The word recovery was first used in service context by British Airways airline in an advertisement campaign entitled “First Customer” (Samadi et al., 2008). The concept of SR is considered as an issue related to the service industry that is the primary reason for customer satisfaction and has a direct relationship with loyalty and highprofit of the organization (Krishna et al., 2011). SR is considered as the attempt to provide services in response to service flaws, which contains actions and activities that service organizations and their staff perform so that the customers who have experienced shortcomings associated with service performance fix, modify and compensate these shortcomings.

    The purpose of SR is making the client satisfied, and SR can be in form of repayment, price discount, updating the services, products and free services, apology, and admitting the mistake (Krishna et al., 2011). Moreover, SR is defined as measures designed to solve problems, change negative attitudes of dissatisfied customers, and ultimately to keep these customers.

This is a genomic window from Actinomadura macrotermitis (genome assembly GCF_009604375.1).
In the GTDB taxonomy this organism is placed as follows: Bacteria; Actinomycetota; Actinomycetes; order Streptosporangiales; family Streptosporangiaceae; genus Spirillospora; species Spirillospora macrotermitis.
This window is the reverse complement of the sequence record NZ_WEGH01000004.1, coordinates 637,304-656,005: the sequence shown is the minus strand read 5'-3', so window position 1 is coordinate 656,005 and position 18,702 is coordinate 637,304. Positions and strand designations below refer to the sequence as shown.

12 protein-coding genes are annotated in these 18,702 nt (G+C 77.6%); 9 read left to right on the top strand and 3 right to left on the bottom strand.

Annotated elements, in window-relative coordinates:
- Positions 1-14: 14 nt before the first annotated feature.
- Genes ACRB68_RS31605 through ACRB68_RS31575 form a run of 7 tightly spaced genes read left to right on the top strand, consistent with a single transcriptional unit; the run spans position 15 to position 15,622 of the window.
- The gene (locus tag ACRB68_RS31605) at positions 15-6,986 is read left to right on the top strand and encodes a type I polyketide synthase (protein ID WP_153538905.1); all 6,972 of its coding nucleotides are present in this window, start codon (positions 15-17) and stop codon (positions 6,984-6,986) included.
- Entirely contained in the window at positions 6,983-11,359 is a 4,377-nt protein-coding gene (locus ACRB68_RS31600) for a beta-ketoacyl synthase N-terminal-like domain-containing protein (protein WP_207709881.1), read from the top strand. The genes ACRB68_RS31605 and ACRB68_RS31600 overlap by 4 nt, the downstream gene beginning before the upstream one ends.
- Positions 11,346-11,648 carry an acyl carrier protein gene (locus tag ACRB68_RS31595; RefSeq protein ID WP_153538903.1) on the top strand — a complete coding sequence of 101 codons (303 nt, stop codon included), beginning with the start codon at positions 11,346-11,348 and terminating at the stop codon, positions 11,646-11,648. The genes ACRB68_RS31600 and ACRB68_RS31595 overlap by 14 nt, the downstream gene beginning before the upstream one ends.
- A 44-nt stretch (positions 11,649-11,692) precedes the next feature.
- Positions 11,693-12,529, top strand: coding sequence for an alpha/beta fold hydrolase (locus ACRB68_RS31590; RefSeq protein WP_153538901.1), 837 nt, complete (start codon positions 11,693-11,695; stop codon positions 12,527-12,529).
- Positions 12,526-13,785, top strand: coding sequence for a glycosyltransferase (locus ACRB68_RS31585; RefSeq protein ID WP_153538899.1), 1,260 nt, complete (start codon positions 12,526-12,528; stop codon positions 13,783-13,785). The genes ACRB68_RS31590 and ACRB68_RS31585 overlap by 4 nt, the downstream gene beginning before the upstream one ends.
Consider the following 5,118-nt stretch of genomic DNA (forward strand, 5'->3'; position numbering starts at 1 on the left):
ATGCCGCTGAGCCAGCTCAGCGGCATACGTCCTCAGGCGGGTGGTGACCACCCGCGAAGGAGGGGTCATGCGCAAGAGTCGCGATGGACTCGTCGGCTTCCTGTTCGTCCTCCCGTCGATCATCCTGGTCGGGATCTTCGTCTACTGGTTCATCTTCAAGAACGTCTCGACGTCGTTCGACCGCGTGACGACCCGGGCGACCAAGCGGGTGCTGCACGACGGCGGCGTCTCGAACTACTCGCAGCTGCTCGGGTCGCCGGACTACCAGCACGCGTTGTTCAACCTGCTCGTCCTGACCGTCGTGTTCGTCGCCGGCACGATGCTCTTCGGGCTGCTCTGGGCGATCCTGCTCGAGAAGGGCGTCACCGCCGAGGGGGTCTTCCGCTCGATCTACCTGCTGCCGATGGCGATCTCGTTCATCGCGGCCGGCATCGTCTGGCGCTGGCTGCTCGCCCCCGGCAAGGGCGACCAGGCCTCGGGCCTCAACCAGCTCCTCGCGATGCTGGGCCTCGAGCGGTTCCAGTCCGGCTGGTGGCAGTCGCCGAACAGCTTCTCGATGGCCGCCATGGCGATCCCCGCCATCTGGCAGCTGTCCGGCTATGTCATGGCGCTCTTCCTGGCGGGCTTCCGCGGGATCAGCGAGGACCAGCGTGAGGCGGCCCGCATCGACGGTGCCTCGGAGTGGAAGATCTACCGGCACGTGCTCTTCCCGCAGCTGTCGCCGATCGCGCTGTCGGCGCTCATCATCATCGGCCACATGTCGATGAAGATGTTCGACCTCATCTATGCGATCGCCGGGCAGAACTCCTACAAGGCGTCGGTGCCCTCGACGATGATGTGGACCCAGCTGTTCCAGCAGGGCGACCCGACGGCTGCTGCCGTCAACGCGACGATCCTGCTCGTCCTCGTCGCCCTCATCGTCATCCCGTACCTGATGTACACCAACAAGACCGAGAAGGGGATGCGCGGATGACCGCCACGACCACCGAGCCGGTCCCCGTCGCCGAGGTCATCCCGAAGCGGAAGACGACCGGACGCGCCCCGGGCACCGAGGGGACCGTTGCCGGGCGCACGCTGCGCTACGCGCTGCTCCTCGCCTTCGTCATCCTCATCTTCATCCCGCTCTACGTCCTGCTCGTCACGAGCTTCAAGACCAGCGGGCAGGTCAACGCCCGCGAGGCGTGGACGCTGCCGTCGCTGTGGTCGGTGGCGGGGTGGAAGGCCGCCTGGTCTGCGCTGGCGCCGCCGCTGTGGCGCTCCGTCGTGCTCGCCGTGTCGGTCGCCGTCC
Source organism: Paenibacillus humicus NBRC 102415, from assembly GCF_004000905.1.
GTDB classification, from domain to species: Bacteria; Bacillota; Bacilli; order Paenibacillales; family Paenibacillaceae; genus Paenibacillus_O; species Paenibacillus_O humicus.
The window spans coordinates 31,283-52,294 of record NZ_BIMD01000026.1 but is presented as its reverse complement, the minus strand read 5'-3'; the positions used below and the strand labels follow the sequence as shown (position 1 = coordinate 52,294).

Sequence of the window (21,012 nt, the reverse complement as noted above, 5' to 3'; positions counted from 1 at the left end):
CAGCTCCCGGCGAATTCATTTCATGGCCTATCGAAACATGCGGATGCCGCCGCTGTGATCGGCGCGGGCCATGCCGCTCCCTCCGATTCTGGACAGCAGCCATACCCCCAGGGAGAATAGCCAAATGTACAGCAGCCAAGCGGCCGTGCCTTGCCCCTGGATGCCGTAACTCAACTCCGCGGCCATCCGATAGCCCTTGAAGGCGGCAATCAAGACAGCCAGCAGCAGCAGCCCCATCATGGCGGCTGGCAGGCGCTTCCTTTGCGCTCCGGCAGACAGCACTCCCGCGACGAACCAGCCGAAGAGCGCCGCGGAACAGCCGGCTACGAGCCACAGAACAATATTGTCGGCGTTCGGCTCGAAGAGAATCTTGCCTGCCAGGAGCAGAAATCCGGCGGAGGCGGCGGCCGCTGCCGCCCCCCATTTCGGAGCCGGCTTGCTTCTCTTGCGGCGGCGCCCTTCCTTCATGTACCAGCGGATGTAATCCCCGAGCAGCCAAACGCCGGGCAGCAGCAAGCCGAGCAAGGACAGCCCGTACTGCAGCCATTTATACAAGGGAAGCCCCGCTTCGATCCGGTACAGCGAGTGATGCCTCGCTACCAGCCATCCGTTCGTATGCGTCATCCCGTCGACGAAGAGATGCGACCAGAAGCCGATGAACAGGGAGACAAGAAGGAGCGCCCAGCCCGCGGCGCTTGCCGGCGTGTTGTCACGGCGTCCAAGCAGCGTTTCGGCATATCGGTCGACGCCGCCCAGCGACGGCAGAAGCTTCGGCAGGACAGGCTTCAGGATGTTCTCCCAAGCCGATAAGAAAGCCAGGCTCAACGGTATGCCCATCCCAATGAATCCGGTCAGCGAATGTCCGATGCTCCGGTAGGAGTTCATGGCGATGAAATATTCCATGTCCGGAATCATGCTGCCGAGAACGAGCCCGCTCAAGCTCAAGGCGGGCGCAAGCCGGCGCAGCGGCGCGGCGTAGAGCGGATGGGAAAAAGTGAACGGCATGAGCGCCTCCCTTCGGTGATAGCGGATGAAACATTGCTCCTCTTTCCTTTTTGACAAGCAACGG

Swanson and Hsu (2011) defined SR as an evaluated and planned process to return affected customers, who had faced failure in meeting the expectations, to the state of satisfaction with the service or products of the firm. SR is introduced based on three types of justice (methods of implementation and enforcement): procedural justice (the fairness of the process clarity), interactional justice (interactions and interpersonal behavior) and distributive justice (focus on the perceived justice from the result of service confrontations) and recently informational justice (explaining and informing the consumer after the failure of services) is added to these three. Boshoff (2017) have suggested five dimensions for SR that include: apology, empathy, immediate repair or correction, symbolic compensation and pursuing. Krishna et al. (2011) have expressed the process of SR in the four steps of confession, explanation, proper and correct apology, and compensation for defects or deficiencies of services.